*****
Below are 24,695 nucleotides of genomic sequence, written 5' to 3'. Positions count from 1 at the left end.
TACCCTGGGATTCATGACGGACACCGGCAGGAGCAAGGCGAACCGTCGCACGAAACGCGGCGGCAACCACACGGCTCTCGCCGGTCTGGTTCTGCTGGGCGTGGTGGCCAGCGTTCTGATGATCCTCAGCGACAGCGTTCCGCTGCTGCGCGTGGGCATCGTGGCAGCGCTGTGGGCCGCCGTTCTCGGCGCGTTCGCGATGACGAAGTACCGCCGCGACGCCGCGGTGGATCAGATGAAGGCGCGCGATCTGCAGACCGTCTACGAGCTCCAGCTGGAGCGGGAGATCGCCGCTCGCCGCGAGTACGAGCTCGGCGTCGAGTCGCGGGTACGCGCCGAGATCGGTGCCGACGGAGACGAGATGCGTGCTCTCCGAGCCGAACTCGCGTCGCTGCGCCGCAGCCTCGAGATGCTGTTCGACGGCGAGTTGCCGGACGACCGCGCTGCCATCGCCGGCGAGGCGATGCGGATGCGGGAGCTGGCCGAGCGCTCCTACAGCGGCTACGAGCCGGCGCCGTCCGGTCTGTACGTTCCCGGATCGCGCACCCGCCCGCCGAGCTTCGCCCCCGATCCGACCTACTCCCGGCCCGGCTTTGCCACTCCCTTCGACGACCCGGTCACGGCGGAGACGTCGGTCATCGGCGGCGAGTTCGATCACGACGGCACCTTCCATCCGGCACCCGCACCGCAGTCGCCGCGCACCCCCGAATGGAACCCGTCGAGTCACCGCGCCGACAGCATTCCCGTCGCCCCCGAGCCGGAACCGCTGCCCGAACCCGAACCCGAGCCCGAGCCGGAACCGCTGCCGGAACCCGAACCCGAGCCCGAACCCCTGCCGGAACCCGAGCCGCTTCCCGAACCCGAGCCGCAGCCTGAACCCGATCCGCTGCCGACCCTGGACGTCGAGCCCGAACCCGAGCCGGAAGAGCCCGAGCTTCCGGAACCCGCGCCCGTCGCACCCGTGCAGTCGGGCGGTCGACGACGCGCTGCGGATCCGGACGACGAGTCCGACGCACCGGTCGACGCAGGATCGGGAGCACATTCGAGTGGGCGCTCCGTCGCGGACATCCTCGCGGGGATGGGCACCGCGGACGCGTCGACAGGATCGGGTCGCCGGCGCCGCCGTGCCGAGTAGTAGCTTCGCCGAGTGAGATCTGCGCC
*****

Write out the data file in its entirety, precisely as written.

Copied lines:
Below are 24,695 nucleotides of genomic sequence, written 5' to 3'. Positions count from 1 at the left end.
TACCCTGGGATTCATGACGGACACCGGCAGGAGCAAGGCGAACCGTCGCACGAAACGCGGCGGCAACCACACGGCTCTCGCCGGTCTGGTTCTGCTGGGCGTGGTGGCCAGCGTTCTGATGATCCTCAGCGACAGCGTTCCGCTGCTGCGCGTGGGCATCGTGGCAGCGCTGTGGGCCGCCGTTCTCGGCGCGTTCGCGATGACGAAGTACCGCCGCGACGCCGCGGTGGATCAGATGAAGGCGCGCGATCTGCAGACCGTCTACGAGCTCCAGCTGGAGCGGGAGATCGCCGCTCGCCGCGAGTACGAGCTCGGCGTCGAGTCGCGGGTACGCGCCGAGATCGGTGCCGACGGAGACGAGATGCGTGCTCTCCGAGCCGAACTCGCGTCGCTGCGCCGCAGCCTCGAGATGCTGTTCGACGGCGAGTTGCCGGACGACCGCGCTGCCATCGCCGGCGAGGCGATGCGGATGCGGGAGCTGGCCGAGCGCTCCTACAGCGGCTACGAGCCGGCGCCGTCCGGTCTGTACGTTCCCGGATCGCGCACCCGCCCGCCGAGCTTCGCCCCCGATCCGACCTACTCCCGGCCCGGCTTTGCCACTCCCTTCGACGACCCGGTCACGGCGGAGACGTCGGTCATCGGCGGCGAGTTCGATCACGACGGCACCTTCCATCCGGCACCCGCACCGCAGTCGCCGCGCACCCCCGAATGGAACCCGTCGAGTCACCGCGCCGACAGCATTCCCGTCGCCCCCGAGCCGGAACCGCTGCCCGAACCCGAACCCGAGCCCGAGCCGGAACCGCTGCCGGAACCCGAACCCGAGCCCGAACCCCTGCCGGAACCCGAGCCGCTTCCCGAACCCGAGCCGCAGCCTGAACCCGATCCGCTGCCGACCCTGGACGTCGAGCCCGAACCCGAGCCGGAAGAGCCCGAGCTTCCGGAACCCGCGCCCGTCGCACCCGTGCAGTCGGGCGGTCGACGACGCGCTGCGGATCCGGACGACGAGTCCGACGCACCGGTCGACGCAGGATCGGGAGCACATTCGAGTGGGCGCTCCGTCGCGGACATCCTCGCGGGGATGGGCACCGCGGACGCGTCGACAGGATCGGGTCGCCGGCGCCGCCGTGCCGAGTAGTAGCTTCGCCGAGTGAGATCTGCGCC